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NCJRS Abstract

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NCJ Number: 76905 Add to Shopping cart Find in a Library
Title: Faculty Development Workshops - A Project Final Report
Author(s): H E Allen
Corporate Author: San Jose State University
United States of America
Date Published: 1980
Page Count: 61
Sponsoring Agency: National Institute of Justice/
Rockville, MD 20849
San Jose State University
San Jose, CA 95192
US Dept of Justice
Grant Number: 79-CD-AX-0002
Sale Source: National Institute of Justice/
NCJRS paper reproduction
Box 6000, Dept F
Rockville, MD 20849
United States of America
Document: PDF
Type: Program/Project Evaluation
Language: English
Country: United States of America
Annotation: A final evaluation of the project conducted by the American Society of Criminology, San Jose State University, and the Office of Criminal Justice and Education to develop and deliver four training workshops to criminal justice educators is presented.
Abstract: The project was designed to improve the quality of teaching of theory, research, and statistics in criminal justice and criminology by instructing faculty on the most important research findings, improving the level of knowledge about research methodology, preparing enrollees to read and understand current social and behavioral science reports, and expanding the confidence and capability of enrollees. To achieve these goals, the project was designed to develop a program of readings, class materials, sample course outlines, and other curriculum components into four coherent workshops. The workshops were presented during the summer of 1980 at four locations throughout the country. To measure project achievement, an external evaluator was obtained prior to actual presentation. The subject matter of the four workshops included criminal justice evaluation techniques, the application of theory to criminal justice, statistics, and contemporary practices. The project director recommends that additional efforts of this nature be considered for the future, that funding should be structured so that attendees pay a part of the costs, and that alternate funding sources be explored. Based on questionnaires completed by program participants, the conclusion is drawn that teaching aids should be improved for future workshops. More effective learning would be promoted by increased lead time and communication. In addition, workshops should plan group discussions and projects that are oriented to individual participant need. An assessment of participants' interests should be conducted prior to the workshop. In general, the workshops were perceived very positively by participants and faculty. An appendix, containing evaluation questionnaires, and 22 tables are included.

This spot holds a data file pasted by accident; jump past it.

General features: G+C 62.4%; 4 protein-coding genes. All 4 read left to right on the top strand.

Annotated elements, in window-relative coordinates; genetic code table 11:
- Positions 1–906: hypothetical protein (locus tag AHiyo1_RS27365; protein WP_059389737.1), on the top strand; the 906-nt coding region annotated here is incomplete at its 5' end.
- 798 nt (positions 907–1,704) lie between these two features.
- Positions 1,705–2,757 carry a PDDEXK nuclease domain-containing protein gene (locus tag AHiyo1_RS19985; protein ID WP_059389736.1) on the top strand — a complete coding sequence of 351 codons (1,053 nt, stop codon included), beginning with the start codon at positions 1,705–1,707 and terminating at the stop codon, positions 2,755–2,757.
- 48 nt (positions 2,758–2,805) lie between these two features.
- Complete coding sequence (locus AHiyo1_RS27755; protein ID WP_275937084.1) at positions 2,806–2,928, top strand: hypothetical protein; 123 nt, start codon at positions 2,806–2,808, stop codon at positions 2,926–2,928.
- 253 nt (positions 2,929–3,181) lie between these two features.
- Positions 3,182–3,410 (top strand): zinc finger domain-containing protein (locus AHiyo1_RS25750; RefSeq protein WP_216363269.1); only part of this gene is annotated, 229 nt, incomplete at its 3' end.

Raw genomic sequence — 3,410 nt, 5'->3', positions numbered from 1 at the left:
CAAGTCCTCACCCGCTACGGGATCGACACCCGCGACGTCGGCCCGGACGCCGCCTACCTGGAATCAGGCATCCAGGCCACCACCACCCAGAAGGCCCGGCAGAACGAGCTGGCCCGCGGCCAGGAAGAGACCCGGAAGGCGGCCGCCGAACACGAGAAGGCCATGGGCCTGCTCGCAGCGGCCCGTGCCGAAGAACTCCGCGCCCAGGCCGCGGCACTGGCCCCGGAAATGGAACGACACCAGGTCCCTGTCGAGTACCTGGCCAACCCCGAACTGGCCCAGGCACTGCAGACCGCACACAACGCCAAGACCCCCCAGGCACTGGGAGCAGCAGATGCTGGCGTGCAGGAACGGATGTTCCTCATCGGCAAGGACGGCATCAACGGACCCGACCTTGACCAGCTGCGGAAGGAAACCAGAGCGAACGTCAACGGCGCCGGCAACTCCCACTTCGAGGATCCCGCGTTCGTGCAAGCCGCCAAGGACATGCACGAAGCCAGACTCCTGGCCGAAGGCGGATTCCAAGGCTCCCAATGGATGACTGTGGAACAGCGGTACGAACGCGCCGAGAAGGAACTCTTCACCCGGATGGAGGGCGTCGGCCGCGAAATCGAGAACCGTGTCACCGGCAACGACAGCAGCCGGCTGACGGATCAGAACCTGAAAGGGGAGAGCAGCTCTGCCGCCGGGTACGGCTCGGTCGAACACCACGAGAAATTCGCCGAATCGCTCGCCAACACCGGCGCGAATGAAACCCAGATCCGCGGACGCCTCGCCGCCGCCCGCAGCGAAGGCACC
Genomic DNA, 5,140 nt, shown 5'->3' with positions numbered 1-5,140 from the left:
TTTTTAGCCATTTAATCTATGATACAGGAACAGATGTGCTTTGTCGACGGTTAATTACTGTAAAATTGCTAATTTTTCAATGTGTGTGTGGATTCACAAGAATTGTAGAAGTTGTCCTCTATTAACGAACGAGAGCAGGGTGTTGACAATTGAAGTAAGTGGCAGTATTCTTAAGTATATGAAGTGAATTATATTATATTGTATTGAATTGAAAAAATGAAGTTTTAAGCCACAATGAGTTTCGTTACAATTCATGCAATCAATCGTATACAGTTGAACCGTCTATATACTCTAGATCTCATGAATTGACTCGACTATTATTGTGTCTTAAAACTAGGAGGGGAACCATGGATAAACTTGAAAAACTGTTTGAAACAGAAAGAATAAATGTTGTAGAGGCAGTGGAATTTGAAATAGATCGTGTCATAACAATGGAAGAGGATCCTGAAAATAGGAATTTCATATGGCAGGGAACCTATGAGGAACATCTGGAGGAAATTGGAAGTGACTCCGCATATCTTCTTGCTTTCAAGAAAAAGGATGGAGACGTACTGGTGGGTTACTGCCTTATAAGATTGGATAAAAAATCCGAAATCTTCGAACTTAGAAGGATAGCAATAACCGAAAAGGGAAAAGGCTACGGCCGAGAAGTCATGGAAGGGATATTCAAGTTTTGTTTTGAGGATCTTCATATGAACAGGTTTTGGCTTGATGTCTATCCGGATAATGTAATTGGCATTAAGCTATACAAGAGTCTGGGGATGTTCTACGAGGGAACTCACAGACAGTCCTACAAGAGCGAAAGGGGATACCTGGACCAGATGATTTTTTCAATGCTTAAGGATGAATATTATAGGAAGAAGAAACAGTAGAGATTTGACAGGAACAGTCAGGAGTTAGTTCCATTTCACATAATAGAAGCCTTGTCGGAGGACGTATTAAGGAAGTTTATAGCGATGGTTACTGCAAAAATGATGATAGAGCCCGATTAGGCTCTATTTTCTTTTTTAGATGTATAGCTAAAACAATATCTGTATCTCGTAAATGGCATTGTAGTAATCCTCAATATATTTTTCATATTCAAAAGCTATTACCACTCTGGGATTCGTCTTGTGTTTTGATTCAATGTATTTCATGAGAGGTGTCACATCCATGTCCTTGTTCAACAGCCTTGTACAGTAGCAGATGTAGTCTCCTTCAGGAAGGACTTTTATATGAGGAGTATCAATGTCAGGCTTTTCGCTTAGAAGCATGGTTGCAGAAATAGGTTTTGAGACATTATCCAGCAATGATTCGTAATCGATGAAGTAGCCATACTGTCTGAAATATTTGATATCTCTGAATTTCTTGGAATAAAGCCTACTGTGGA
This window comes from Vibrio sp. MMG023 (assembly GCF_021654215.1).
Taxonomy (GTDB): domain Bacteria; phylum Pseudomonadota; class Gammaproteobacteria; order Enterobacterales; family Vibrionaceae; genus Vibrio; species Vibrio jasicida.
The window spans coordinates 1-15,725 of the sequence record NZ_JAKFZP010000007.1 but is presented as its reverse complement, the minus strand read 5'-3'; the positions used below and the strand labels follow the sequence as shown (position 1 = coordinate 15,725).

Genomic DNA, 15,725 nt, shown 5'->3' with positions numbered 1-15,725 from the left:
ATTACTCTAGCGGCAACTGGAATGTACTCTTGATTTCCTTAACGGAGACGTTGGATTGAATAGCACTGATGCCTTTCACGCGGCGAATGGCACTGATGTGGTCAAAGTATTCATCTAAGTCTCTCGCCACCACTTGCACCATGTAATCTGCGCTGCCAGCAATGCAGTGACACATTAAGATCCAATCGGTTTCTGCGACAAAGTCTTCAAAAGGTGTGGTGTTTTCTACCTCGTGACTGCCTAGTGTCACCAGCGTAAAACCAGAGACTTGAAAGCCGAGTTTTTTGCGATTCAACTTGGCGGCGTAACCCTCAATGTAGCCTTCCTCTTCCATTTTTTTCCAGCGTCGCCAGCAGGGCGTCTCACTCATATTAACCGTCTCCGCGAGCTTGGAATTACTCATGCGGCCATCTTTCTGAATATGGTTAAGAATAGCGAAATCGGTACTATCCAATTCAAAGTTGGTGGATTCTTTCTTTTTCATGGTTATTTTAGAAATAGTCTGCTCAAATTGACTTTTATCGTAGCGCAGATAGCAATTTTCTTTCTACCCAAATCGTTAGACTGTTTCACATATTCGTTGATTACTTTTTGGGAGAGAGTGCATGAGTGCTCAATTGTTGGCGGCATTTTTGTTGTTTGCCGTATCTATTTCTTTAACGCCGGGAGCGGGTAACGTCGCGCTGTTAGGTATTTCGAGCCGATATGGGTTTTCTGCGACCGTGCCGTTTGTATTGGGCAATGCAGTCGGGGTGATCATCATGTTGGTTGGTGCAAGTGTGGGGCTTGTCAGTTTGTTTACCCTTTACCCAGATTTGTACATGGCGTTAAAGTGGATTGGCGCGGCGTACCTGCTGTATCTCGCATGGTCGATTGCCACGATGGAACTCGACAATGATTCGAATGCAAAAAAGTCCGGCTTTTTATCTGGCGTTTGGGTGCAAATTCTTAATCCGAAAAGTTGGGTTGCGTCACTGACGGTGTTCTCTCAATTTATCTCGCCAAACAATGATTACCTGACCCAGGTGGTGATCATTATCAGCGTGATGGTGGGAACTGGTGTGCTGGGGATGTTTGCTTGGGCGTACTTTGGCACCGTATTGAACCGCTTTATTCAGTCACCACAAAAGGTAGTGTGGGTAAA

Index Term(s): Criminal justice education; Criminology; Educators; Higher education; Program evaluation; Workshops and seminars
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